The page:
• Internships and practicums can also serve as networking opportunities. Building relationships with professionals in the field can lead to potential job opportunities upon graduation or offer avenues for collaboration in the future.

Obtain State Certification or Licensure

State certification or licensure serves as an official endorsement, indicating that an individual has met the necessary educational, experiential, and exam-based criteria to work as a school counselor within a specific jurisdiction.

Here’s a breakdown:

State-Specific Requirements:

  • Each state in the USA has its own set of standards and processes for certification or licensure. While there are similarities, it’s essential to be familiar with the specific requirements of the state in which you intend to practice.

Educational Prerequisites:

  • Almost all states require candidates to have a master’s degree in school counseling or a related field from an accredited institution. Some states may have additional coursework requirements.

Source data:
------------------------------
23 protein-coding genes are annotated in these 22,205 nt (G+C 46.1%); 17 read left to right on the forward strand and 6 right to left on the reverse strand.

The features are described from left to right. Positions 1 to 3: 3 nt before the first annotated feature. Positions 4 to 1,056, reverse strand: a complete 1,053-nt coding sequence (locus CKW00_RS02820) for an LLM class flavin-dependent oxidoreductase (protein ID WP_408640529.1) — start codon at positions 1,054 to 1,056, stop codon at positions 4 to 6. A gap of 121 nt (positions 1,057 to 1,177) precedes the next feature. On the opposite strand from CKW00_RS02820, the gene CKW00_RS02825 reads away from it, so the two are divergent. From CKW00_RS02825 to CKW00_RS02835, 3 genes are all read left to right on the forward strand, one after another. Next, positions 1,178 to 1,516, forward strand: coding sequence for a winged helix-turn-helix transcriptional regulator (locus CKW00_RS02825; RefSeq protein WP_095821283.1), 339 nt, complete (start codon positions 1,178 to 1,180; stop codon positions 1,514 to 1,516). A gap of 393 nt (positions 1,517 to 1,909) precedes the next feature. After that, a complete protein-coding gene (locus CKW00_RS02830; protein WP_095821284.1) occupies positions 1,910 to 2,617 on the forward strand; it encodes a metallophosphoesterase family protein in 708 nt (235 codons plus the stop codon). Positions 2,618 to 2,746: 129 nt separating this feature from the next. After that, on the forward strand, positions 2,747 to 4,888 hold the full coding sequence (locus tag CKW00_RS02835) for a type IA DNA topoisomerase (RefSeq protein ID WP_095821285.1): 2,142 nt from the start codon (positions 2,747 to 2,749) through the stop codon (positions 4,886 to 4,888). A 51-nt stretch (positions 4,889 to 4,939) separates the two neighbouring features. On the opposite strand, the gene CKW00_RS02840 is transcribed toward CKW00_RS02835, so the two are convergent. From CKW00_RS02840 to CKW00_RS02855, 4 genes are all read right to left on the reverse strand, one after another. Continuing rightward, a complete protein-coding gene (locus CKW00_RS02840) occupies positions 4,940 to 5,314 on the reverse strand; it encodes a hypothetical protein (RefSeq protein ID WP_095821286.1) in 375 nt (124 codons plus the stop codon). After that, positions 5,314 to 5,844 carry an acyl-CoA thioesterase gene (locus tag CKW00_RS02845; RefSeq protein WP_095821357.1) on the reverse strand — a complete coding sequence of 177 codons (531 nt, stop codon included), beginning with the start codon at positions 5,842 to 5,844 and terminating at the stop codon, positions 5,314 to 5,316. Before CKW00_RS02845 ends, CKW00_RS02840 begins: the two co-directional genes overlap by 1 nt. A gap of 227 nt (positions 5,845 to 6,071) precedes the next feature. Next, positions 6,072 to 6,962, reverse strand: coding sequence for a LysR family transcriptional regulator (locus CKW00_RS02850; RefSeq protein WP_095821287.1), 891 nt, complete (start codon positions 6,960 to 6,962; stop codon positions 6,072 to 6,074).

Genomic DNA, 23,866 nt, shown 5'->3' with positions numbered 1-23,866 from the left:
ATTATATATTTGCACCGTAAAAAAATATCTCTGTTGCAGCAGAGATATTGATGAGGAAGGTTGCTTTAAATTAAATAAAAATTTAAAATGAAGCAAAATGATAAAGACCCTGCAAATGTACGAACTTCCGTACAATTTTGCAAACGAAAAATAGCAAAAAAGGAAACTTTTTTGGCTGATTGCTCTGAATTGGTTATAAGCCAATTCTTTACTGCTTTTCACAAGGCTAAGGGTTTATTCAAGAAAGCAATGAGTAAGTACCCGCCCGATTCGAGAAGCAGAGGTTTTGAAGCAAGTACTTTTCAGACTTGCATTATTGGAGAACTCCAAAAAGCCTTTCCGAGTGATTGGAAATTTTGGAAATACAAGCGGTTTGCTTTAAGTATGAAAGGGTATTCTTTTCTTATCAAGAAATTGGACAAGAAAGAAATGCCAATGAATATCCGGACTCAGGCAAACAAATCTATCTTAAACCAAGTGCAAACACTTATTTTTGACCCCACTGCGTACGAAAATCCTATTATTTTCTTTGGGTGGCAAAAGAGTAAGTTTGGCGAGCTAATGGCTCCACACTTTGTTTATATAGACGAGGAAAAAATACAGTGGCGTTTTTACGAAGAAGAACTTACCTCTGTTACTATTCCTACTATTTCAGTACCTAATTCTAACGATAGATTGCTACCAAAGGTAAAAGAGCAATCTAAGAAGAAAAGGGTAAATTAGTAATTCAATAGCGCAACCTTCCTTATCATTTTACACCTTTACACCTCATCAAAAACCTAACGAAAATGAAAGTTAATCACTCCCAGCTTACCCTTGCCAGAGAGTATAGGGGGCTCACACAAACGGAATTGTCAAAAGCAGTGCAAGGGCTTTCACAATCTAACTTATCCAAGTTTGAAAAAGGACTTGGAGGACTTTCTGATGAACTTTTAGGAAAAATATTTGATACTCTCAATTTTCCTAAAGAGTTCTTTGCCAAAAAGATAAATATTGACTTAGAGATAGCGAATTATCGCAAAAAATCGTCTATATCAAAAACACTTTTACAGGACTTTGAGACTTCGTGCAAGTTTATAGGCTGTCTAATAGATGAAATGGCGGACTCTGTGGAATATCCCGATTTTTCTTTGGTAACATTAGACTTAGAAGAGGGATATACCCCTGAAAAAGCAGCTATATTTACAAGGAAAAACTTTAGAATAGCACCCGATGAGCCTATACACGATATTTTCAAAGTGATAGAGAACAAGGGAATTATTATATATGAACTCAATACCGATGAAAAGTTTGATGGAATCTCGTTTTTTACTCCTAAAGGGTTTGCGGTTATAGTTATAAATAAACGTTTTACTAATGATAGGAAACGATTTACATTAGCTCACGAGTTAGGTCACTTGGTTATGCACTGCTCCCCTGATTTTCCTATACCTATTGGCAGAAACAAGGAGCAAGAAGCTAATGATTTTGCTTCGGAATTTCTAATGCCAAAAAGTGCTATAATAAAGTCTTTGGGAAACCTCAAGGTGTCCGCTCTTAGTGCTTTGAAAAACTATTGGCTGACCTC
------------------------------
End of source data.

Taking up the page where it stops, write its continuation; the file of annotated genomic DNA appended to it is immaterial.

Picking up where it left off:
Experience Requirements:

  • Many states stipulate a certain number of supervised internship or practicum hours, often mirroring or exceeding the requirements set by master’s programs. This ensures that candidates have adequate hands-on experience before practicing independently.


  • Most states require candidates to pass a comprehensive examination to demonstrate their knowledge in the field. Common exams include the Praxis School Counseling examination and the National Counselor Examination (NCE).

Background Check:

  • Given the nature of the work with children and adolescents, most states will require applicants to undergo a thorough background check to ensure the safety and well-being of students.

Application Process:

  • Once all requirements are met, candidates typically submit an application to the state’s licensing or educational board, along with any necessary documentation and fees.

Maintaining Licensure:

  • Once obtained, licensure or certification isn’t permanent. Professionals often need to renew their credentials every few years. Renewal may involve completing continuing education credits, undergoing additional background checks, or meeting other state-specified criteria.


  • Some states have reciprocity agreements, allowing counselors licensed in one state to obtain licensure in another without going through the entire certification process again. However, this varies, and it’s essential to verify reciprocity rules if considering a move or practicing across state lines.